ANGIOSPERM

Angiosperm:

Introduction:

Angiosperm is the largest group of plant on earth. There are approximately 2,70,000 known species alive today. It includes all plants that have flowers and account for approximately 80% of all known living plants.

Occurrence:

They are able to grow in variety of habitat. They can grow as trees, shrubs, bushes, herbs and small flower of plants.

Salient Features:

Ø  Sporophyte (dominant plant in life cycle) is differentiated into roots, stem and leaves.

Ø  Highest degree of perfection of the vascular system with true vessels in the xylem and companion cells in the phloem.

Ø  The organization of microsporophyll’s (stamen) and megasporophyll (carpels) into a structure called flower which is typical of angiosperm.

Ø  Presence of microsporangia (pollen sacs) per microsporophyll (stamen).

Ø  Ovules are always enclosed in an ovary which is the basal region of megasporophyll.

Ø  Production of two kinds of spores, microspores (pollen grains) and megaspores. Thus, angiosperms are heterosporous.

Ø  Male gametophyte consists of pollen grains and pollen tube contains the tube nucleus and two male gametes or nuclei. The male cells or gametes are non-ciliated.

Ø  Female gametophyte lacks any extensive development of vegetative tissue. It consists of 3 egg apparatus cell, 3 antipodal cells and 2 pollen nuclei in the centre of embryo sac.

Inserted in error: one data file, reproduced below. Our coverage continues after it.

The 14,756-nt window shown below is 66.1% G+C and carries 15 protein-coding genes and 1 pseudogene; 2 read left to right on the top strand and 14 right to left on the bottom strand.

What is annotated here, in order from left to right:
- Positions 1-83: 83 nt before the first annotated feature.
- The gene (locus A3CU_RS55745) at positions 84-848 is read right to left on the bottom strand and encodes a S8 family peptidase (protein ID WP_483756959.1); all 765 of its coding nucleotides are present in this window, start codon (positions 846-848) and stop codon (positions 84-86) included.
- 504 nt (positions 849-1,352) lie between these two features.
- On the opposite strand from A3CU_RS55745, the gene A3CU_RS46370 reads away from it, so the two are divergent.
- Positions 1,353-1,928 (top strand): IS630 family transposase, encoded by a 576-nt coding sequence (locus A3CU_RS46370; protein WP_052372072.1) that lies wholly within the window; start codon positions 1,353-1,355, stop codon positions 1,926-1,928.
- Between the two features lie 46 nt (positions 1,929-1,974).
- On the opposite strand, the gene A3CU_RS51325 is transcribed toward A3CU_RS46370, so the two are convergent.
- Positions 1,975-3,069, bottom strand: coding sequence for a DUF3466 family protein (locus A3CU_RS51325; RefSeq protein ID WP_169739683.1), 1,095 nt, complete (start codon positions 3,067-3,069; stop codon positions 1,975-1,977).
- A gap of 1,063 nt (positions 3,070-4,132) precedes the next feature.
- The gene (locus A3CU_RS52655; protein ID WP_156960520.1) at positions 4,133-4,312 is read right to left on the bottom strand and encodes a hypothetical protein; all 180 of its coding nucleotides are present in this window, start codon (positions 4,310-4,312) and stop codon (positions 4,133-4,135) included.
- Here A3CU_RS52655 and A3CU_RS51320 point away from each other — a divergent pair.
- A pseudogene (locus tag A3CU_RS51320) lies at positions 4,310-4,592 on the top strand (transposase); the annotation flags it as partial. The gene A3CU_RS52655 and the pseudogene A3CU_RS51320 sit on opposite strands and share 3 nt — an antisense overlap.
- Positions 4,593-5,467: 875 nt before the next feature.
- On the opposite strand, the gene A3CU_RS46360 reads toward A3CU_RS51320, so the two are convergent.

Ø  Non- motile male cells or nuclei are carried bodily to the neighborhood of egg apparatus by the pollen tube.

Ø  Seeds remain enclosed in the ripened ovary called the fruit.

Ø  Phenomenon of double fertilization or triple fusion is the characterstic of angiosperm.

Ø  Endosperm develops after fertilization. It is triploid.

Ø  Angiosperms are completely adapted to life on land.

Distinguishing feature of angiosperm:

Ø  Angiosperms have ovules that are enclosed in an ovary. There are subtypes of angiosperm; monocot and dicot.

Ø  They grow as trees, shrubs, bushes as well as herbs. These plants have diploid (2n) sporophyte.

Ø  Root system is also very complex. The root also contains cortex, phloem, xylem and epidermis. They have root hair that helps in absorption of water, minerals from the soil.

Ø  Flowers are most differentiating feature of angiosperm. They are the reproductive structure of angiosperms.  The flower has a thalamus i.e. short axis and the 4 whorls of sporophylls are arranged on the thalamus.

Ø  Prime features that distinguish angiosperms also include double as well as triple fusion. This leads to the formation of zygote (2n) and triploid endosperm cell (3n). Endosperm cell produces endosperm and zygote develops into a sporophyte.

Ø  Fertilization takes place by pollination includes insect, wind, pollination etc. Endosperm produced after fertilization and before the zygote undergoes first division. Endosperm helps in providing nutrition to the developing embryo. Fertilized ovule develops into seeds and then ripens into fruit.

Main feature of angiosperm: